Thursday, February 24, 2005

Preening Before the Mirror

It's looking more and more like we'll be representing ourselves in the March 23 lawsuit showdown. With a little legal advice, I feel confident we can kick that mechanic in the shins and get our $$$ back.

Usually, here at Woundup, I would dramatize the situation with a little off-the-cuff dialogue (say, of me questioning a witness on the stand). NOT TODAY. I'm feeling ill, so just rent "Bananas" and fast forward to the last half hour. That's what our court date will be like.

As a part-Pole, I'll be sad when the big guy (the Pope) passes away. He looks pretty close to it today. Chances are they'll give the job to some Vatican City insider. How 'bout an Irish pope? An Ecuadorian one? Are the Lapps Catholic?

Hey, that's funny: One-in-10 Catholic Lapps are lapsed Catholics.
Good night.

Tuesday, February 22, 2005

A War We Can't Win

Hey, NYC pals. Go see this play and tell me how it is.

Definitely the funniest turn in the battle over the spiritual merit of post-war slash 'n burn urban renewal. Take a look at the cast of characters under "people."

Monday, February 21, 2005

Pack of Jackals

I always thought Hunter S. Thompson was used in a totemic manner by the journalism community to show that, since he was a journalist, they too were cool by association.

The newspaperman loosens his collar after a long day, "Heh heh, yeah I met him once..."

There are countless anecdotes on the 'Net that begin like this, after which the teller crawls back into his/her hole and keeps his/her opinions to him/herself. This is journalism, after all.

P.S. -- If you're a writer, DON'T settle on a ranch/farm/compound in a sparsely populated western state in your twilight years. (i.e. Thompson, Hemmingway, et al)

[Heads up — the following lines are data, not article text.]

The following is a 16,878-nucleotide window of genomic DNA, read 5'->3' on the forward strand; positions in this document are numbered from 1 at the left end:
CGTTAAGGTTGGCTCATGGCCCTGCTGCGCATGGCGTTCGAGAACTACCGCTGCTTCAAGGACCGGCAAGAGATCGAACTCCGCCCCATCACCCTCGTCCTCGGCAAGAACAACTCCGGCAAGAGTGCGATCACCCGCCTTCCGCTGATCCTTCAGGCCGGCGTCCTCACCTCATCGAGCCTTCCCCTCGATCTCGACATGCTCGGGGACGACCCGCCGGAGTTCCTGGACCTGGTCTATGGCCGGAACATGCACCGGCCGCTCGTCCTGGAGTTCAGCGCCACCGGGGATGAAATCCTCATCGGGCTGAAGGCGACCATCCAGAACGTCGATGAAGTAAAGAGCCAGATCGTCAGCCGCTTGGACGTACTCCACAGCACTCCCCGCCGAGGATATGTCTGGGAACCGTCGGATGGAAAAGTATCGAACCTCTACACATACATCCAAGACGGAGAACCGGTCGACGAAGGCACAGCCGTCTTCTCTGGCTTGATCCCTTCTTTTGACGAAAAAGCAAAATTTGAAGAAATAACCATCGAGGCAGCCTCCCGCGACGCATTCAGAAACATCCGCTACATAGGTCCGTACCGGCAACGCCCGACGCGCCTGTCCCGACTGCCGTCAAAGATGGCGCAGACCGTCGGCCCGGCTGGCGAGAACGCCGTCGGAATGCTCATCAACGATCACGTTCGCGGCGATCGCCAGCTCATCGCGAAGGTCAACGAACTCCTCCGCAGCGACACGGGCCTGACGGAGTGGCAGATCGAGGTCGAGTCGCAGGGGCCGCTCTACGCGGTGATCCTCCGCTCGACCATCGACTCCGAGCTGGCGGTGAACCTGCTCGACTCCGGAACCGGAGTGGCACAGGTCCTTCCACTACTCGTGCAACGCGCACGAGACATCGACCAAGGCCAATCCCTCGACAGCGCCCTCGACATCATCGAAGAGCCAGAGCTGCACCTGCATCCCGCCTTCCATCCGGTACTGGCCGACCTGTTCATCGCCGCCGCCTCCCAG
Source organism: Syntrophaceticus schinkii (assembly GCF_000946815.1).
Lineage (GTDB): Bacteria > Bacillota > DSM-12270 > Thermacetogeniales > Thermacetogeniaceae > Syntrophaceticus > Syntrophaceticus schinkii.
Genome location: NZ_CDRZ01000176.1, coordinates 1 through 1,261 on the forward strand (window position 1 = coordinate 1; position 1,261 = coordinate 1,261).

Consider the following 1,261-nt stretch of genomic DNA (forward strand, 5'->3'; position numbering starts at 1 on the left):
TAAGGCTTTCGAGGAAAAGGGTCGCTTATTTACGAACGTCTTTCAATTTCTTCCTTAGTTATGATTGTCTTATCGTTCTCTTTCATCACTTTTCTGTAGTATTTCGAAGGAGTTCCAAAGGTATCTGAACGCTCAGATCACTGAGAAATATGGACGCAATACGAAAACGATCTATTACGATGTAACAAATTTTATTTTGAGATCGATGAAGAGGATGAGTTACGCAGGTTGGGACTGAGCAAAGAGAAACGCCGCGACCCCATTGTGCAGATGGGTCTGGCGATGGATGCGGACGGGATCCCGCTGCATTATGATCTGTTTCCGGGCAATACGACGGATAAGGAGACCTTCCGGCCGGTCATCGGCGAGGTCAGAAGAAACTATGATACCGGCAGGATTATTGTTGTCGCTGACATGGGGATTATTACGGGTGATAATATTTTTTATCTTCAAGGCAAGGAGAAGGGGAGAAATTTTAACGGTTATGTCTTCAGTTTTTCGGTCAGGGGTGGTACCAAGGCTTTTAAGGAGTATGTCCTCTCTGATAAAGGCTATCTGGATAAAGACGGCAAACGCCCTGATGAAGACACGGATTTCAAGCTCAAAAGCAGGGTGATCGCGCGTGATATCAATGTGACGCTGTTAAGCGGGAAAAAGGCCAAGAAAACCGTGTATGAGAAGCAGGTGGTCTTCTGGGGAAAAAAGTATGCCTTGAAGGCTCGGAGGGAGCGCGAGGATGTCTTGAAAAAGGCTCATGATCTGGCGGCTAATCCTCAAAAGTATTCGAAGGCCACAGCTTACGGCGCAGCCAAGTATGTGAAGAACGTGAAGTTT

Thursday, February 17, 2005

Bumping Into Mariotti's Chair

Spring training has begun, and baseball is thick in the air like Ortho spray at the Orland Hills par-3 golf course. Just breathe it in.
This is my all-time favorite Friendster profile. Speaking as a couch-surfing TV spectator, I'm glad we still have Hawk and DJ.

My Kind of Town -- Pt. II

You gotta love this Park Grill flap getting play in the papers. The Mayor's big, ugly baby, Millennium Park, also contains a big, ugly restaurant, the Park Grill. Turns out the Grill's partners got an illegal 20-year lease for the place, and don't have to pay for things like garbage collection. Of course, the restaurant is backed by clout-y investors with ties to City Hall and the Bridgeport political machine.

The best part of this is that Millennium Park donors have complained about what an eyesore the Park Grill is _ it's sign and it's outdoor barbecue grill that throws up smoke in front of some of the park's artwork. Daley and his counsel have since backpedaled on the Park Grill, putting the blame on the Park District _ which it should rightly share.

There you go. It wouldn't be a true Chicago project without...
A. Something garish and unnecessary to divert public attention (Millennium Park)
B. A tie-in for political insiders (Park Grill)

The Grill's design shows what the City really values. Yes, it got its million-dollar trinket (Millennium Park) to signify it has culture and thus is a REAL city. But, that's not so important as allowing more cash cows for friends. The fact that their strip-mall aesthetics belong more in Downer's Grove is the icing on the cake.

Art can wait for a slow-cooked CHICAGO-STYLE slab of ribs.

Tuesday, February 15, 2005

Pulled from the Jaws of Memory


I went to Andrean High School in Gary, Indiana (South Gary... or the nice part) for my first two years of high school. It's a Catholic school with a lot of rich kids, and was the scene of some of my awkwardest moments at age 14-15.